View Full Version : 504 to IEP in middle school?


remclick
03-14-13, 02:50 PM
Looking for people's opinions and experiences:

I have spent hours trying to decide if an IEP will benefit my severe ADHD/mood disorder/anxiety child above and beyond what his 504 already offers him. I just had him privately tested and he is not dyslexic by definition but has pretty severe processing and attention problems. He is in 7th grade. We help with almost every homework assignment and they take hours. His classwork generally gets a B and his tests are Ds or Fs. In the end he ends up with mostly Bs. But so much time and effort go into this with me getting him to school coach classes and sending in notes to remind him to ask for missing assignments, etc. He hates school to the point that he has threatened suicide at times. I have an advocate and the psychiatrist and psychologist recommend going for an IEP. Here is my question: Do you think that going to an IEP would hurt him emotionally or make him stand out as a "dumb" kid which he already thinks he is? He likes to just blend in with the others as much as possible. And, if I go for the IEP, what modification helps these kids? Do middle schools really offer organizational help or study/homework time in schools. I think the IEP would make his teachers more aware maybe. I meet with them all at the beginning of the year 1:1 and tell them what works and what doesn't. We have all but given up on him going to college because he is so unhappy with the work and focus requirements of regular school.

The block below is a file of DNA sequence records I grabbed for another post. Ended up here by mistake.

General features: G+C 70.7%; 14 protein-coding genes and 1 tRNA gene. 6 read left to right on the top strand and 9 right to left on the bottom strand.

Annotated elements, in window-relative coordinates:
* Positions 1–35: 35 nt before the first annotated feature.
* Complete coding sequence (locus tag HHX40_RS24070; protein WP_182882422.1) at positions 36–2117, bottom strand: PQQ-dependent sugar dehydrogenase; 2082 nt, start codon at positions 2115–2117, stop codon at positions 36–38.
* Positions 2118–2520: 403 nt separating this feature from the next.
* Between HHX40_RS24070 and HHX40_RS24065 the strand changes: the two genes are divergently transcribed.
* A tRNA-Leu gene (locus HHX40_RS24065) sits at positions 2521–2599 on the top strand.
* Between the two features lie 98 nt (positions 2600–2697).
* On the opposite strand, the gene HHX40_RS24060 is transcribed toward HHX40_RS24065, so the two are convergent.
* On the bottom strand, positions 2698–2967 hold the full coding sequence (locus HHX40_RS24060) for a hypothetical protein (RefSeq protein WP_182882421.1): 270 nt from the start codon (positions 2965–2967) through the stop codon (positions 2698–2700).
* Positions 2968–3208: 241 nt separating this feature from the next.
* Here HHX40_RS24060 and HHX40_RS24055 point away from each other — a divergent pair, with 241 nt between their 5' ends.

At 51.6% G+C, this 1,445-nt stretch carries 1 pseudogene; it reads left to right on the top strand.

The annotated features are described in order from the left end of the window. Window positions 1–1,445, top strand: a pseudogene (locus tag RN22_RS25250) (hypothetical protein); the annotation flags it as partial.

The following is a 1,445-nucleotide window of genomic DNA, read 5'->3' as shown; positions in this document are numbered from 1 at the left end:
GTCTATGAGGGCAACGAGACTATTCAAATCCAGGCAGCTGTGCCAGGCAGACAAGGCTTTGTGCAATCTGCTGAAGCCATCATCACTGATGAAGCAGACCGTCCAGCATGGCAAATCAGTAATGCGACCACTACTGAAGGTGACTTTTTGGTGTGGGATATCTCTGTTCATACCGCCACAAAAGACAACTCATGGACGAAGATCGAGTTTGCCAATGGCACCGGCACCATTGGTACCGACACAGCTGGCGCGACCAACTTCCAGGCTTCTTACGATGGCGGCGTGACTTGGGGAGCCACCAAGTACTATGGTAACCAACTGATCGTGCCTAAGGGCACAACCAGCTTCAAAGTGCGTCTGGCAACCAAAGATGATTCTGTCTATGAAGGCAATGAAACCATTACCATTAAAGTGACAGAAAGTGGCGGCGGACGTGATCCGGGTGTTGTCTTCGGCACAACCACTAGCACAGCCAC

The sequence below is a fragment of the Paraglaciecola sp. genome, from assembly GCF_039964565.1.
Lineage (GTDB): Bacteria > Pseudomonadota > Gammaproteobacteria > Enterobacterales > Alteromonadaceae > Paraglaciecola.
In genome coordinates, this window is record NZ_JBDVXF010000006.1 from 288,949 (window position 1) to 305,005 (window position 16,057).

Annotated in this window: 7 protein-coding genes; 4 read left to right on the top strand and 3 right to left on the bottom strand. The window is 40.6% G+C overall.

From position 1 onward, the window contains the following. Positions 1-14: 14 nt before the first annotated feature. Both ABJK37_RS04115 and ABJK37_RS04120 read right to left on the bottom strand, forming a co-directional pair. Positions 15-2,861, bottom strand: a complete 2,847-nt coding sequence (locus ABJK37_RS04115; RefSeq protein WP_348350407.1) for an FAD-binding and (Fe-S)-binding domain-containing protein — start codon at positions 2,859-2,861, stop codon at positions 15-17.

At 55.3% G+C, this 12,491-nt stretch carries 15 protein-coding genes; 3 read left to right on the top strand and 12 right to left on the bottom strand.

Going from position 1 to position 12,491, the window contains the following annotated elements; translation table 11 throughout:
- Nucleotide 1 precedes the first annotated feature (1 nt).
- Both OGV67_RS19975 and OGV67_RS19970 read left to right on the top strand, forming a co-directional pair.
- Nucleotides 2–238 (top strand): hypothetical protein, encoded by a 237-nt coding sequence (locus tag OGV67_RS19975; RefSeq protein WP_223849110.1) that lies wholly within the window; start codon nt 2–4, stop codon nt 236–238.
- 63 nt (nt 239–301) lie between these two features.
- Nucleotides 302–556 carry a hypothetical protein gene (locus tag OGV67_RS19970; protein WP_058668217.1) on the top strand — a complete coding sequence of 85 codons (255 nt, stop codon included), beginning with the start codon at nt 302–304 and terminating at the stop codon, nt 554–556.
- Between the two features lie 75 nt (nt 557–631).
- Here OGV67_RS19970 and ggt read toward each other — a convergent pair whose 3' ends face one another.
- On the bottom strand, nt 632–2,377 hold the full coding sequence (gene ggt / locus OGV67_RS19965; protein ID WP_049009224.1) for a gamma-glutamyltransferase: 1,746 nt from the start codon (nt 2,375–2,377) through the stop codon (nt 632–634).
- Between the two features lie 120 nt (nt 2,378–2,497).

Thank you.

sarahsweets
03-14-13, 03:25 PM
In my experience with my own kids, the 504 was managed by the school guidance counselor without much communication with me. The IEP's are managed by a caseworker, with annual meetings or meetings everytime i want one. Any changes to my kids's plans have to be signed off on by me.

Lunacie
03-14-13, 04:11 PM
What stood out to me in your post was that your son is doing fine with
learning, but needs to have his testing set up differently so he can show
what he knows. It's not fair that failing tests but actually knowing the stuff
would drag his overall grades down.

I'd google that (school tests + ADHD) and take in a couple of ideas and
ask the staff if they have any other ideas. If they are willing to work with
you on this, then it might not be necessary to change to an IEP.

Something I read another parent did was ask the teachers how much time
they expected the kids in their class to spend on homework each night.
She explained that her child would spend that much time on homework,
but if he didn't finish it all, he should not be graded down. That sounds like
a good accomodation to me.

ToneTone
03-20-13, 04:23 AM
Here's the way I look at questions like this ... If the IEP helps him, he will embrace it .... But the truth is ... if it's good for him, it doesn't matter if he embraces it right now, because 20 years from now, he will think it was the best thing in the world for him.

I really would not worry about "sending a message" to a kid by getting him all the support and structure he needs. If you give him the help he needs, he will notice it ... He will notice the better structure, he will notice his increased ability to function ... and worries about "a message" will disappear.